Past Project: EcoGoats to the Rescue
Note: This project has ended. The following content is for archival/informational purposes only. In February 2020, the Hamilton Naturalists’ Club (HNC) permanently protected its ninth nature sanctuary thanks to the incredible generosity of Sheelah and Martin Dooley. The 52 acre Sheelah Dunn Dooley Nature Sanctuary is located in Aldershot (Burlington) and is a mix of steep wooded ravine, open seasonally wet meadow, and shrub thicket habitats for numerous common and at risk species. The majority of the property is upland meadow with gray dogwood thicket, interspersed with invasive plants such as buckthorn, honeysuckle, dog strangling vine and multi-flora rose. There is also a steep ravine with a small creek at the bottom that flows into Cootes Paradise. The ravine is wooded with primarily native species. These varied habitats attract a high diversity of birds and insects. The property lies in the middle of the Cootes to Escarpment EcoPark System which is a collaboration between nine local government and non-profit organizations who work together to protect and restore our natural lands and secure additional natural lands to create ecological corridors. In addition, the partners work together and with other local environmental groups to deliver sustainable recreation and education opportunities. The Sheelah Dunn Dooley Nature Sanctuary is a key part of an important north-south connection in the EcoPark System. HNC is caring for the nature sanctuary with a focus on managing invasive plant species that are hindering the growth of native plants, and reducing habitat quality. Some of the invasive plants include common buckthorn, dog-strangling vine, multiflora rose and phragmites. Managing these species will help to improve wildlife habitat for the numerous common and at-risk species that depend on the property. A variety of management techniques will be used including mechanical, chemical and the use of goats to eat unwanted invasive plants. HNC was fortunate to have a team of Niagara College Ecosystem Restoration program students develop an invasive species management plan for the nature sanctuary. The plan details how invasive plants should be managed and outlines a monitoring plan for HNC to follow to determine the long-term impact the goats have on the invasive plants compared with traditional management techniques. Goats are increasingly being recognized as invasive species management champions. HNC is the first in the region to employ goats to help manage common buckthorn, dog strangling vine and multiflora rose over an extended period of time. The first year of the project has been a great success! For details read the Year 1 Summary Report.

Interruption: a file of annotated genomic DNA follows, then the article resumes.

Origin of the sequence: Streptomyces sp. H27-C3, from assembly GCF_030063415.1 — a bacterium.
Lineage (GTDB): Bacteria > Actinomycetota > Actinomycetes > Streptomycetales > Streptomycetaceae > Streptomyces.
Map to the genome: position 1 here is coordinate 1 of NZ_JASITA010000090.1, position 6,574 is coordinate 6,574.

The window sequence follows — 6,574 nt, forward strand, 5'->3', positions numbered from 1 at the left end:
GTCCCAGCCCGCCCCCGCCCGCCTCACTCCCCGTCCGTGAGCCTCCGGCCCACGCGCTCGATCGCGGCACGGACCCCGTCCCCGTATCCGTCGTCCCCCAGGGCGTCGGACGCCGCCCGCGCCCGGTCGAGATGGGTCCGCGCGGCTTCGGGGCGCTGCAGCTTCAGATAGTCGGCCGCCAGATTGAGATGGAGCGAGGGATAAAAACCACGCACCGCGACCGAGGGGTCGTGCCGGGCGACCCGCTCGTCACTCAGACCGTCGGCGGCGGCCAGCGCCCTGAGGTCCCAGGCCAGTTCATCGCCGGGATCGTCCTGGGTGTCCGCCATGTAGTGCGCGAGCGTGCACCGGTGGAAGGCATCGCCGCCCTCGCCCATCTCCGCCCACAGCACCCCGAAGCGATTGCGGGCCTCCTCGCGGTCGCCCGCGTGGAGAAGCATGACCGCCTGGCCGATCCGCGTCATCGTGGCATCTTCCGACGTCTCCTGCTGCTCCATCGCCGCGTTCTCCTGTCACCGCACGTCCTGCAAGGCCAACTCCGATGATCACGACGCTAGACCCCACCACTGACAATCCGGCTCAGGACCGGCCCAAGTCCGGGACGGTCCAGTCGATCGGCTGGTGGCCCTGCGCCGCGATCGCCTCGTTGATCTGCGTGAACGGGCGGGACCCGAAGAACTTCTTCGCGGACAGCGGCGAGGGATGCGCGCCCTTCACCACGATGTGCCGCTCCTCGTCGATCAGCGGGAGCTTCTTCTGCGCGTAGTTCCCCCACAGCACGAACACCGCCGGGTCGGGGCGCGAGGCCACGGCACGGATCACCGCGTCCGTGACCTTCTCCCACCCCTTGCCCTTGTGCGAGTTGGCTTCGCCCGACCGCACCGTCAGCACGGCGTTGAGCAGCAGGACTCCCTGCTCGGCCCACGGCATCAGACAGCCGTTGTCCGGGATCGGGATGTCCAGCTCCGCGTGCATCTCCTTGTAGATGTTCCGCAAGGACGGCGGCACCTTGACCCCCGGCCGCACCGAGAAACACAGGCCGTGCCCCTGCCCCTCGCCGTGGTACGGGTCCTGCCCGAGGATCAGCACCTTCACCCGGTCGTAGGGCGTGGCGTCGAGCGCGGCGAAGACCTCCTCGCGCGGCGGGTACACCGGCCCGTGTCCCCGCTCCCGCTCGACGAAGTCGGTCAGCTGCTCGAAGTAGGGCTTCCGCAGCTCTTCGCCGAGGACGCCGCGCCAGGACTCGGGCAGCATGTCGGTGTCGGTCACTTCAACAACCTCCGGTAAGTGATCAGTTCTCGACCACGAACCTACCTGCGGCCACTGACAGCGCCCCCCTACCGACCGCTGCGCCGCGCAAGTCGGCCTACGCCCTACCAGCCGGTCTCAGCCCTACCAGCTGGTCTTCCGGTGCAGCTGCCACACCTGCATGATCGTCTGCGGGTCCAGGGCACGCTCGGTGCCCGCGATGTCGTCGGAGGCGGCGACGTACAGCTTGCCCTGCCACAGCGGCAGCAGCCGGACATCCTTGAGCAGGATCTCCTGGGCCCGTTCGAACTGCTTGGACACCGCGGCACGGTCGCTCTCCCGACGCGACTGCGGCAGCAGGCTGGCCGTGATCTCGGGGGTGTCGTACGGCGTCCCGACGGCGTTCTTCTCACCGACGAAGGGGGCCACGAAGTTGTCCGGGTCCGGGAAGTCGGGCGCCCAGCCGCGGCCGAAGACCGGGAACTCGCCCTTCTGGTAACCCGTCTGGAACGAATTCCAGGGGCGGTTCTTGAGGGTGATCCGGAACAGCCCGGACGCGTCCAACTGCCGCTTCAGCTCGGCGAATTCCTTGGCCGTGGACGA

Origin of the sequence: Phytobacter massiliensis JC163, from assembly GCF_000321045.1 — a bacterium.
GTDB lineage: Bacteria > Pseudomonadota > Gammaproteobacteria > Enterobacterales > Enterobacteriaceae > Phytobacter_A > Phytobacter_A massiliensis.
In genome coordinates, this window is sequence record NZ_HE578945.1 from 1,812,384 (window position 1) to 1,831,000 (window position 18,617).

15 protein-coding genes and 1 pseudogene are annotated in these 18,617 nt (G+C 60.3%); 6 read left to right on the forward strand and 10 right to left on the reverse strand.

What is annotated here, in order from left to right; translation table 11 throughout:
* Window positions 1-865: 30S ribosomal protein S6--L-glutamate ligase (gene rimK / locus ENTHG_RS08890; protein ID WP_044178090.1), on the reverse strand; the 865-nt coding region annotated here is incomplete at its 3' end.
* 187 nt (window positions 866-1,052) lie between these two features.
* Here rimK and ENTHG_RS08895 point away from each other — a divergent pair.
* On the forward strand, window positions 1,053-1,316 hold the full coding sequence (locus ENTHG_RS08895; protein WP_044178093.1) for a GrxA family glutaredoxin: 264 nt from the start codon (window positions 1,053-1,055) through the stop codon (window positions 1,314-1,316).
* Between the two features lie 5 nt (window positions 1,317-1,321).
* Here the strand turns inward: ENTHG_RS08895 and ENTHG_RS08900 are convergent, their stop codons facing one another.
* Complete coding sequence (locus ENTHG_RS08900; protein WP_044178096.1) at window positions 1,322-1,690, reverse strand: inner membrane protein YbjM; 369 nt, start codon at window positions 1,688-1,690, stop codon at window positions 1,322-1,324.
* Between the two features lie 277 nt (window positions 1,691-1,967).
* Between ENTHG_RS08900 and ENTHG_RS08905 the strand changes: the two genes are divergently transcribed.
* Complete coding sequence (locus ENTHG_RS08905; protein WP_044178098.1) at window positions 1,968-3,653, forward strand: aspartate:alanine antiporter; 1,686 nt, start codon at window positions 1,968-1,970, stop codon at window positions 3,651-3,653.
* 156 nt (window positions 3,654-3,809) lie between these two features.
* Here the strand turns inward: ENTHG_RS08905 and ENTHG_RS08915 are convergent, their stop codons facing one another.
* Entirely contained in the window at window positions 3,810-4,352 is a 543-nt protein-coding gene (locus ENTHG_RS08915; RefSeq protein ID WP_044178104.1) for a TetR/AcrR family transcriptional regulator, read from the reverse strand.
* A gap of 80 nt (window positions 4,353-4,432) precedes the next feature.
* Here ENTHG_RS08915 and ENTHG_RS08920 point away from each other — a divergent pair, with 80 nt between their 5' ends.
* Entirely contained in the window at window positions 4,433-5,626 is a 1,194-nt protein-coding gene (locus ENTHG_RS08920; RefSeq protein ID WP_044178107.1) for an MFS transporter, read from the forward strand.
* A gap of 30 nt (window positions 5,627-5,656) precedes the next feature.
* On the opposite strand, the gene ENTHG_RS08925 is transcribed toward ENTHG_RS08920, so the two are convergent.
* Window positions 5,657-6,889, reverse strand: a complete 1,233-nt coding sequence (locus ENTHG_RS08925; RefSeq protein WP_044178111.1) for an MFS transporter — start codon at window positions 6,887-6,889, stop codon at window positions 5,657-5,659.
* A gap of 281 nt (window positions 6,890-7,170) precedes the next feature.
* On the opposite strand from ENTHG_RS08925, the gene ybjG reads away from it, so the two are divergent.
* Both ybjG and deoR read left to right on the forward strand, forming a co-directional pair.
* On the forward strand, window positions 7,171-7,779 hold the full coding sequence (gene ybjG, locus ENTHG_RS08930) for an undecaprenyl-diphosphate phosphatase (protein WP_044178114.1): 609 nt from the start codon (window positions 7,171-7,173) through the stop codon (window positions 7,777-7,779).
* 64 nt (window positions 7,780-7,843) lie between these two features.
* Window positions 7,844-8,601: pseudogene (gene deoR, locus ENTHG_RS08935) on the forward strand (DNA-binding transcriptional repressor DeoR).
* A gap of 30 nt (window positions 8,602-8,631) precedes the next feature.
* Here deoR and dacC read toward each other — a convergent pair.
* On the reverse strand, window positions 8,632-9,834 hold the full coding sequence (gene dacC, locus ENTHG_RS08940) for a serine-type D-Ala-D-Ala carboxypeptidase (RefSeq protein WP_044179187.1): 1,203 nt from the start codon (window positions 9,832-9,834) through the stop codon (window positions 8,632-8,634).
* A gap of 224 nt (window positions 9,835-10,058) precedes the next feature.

Photos © Hamilton Naturalists’ Club